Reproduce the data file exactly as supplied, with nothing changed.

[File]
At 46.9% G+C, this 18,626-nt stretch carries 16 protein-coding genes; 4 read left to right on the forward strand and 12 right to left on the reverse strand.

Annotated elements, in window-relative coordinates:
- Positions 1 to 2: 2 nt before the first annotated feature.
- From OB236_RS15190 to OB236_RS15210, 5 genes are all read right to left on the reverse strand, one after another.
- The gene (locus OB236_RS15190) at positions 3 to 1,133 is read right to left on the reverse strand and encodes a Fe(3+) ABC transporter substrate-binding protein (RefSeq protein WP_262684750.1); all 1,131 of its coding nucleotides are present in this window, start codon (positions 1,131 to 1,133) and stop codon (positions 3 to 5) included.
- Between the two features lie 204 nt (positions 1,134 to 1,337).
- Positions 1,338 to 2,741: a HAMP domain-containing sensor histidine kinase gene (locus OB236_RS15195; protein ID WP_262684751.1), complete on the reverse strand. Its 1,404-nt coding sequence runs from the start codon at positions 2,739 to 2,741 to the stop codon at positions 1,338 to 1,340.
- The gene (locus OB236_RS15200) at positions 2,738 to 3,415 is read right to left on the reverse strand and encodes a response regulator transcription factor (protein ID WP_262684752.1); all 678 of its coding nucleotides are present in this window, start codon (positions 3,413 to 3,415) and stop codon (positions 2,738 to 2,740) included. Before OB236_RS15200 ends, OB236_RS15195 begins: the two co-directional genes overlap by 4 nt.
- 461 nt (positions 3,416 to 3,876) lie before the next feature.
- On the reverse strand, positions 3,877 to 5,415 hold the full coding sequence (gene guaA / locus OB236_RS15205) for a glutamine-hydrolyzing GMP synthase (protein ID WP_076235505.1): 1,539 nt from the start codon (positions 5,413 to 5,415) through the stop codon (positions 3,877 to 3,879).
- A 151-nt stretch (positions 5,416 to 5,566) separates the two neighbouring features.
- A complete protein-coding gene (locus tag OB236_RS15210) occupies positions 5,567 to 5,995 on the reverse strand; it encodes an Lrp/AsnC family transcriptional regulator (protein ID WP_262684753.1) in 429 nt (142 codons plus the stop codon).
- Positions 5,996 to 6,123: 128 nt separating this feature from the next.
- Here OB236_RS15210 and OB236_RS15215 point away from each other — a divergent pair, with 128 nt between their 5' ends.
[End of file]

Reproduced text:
At 46.9% G+C, this 18,626-nt stretch carries 16 protein-coding genes; 4 read left to right on the forward strand and 12 right to left on the reverse strand.

Annotated elements, in window-relative coordinates:
- Positions 1 to 2: 2 nt before the first annotated feature.
- From OB236_RS15190 to OB236_RS15210, 5 genes are all read right to left on the reverse strand, one after another.
- The gene (locus OB236_RS15190) at positions 3 to 1,133 is read right to left on the reverse strand and encodes a Fe(3+) ABC transporter substrate-binding protein (RefSeq protein WP_262684750.1); all 1,131 of its coding nucleotides are present in this window, start codon (positions 1,131 to 1,133) and stop codon (positions 3 to 5) included.
- Between the two features lie 204 nt (positions 1,134 to 1,337).
- Positions 1,338 to 2,741: a HAMP domain-containing sensor histidine kinase gene (locus OB236_RS15195; protein ID WP_262684751.1), complete on the reverse strand. Its 1,404-nt coding sequence runs from the start codon at positions 2,739 to 2,741 to the stop codon at positions 1,338 to 1,340.
- The gene (locus OB236_RS15200) at positions 2,738 to 3,415 is read right to left on the reverse strand and encodes a response regulator transcription factor (protein ID WP_262684752.1); all 678 of its coding nucleotides are present in this window, start codon (positions 3,413 to 3,415) and stop codon (positions 2,738 to 2,740) included. Before OB236_RS15200 ends, OB236_RS15195 begins: the two co-directional genes overlap by 4 nt.
- 461 nt (positions 3,416 to 3,876) lie before the next feature.
- On the reverse strand, positions 3,877 to 5,415 hold the full coding sequence (gene guaA / locus OB236_RS15205) for a glutamine-hydrolyzing GMP synthase (protein ID WP_076235505.1): 1,539 nt from the start codon (positions 5,413 to 5,415) through the stop codon (positions 3,877 to 3,879).
- A 151-nt stretch (positions 5,416 to 5,566) separates the two neighbouring features.
- A complete protein-coding gene (locus tag OB236_RS15210) occupies positions 5,567 to 5,995 on the reverse strand; it encodes an Lrp/AsnC family transcriptional regulator (protein ID WP_262684753.1) in 429 nt (142 codons plus the stop codon).
- Positions 5,996 to 6,123: 128 nt separating this feature from the next.
- Here OB236_RS15210 and OB236_RS15215 point away from each other — a divergent pair, with 128 nt between their 5' ends.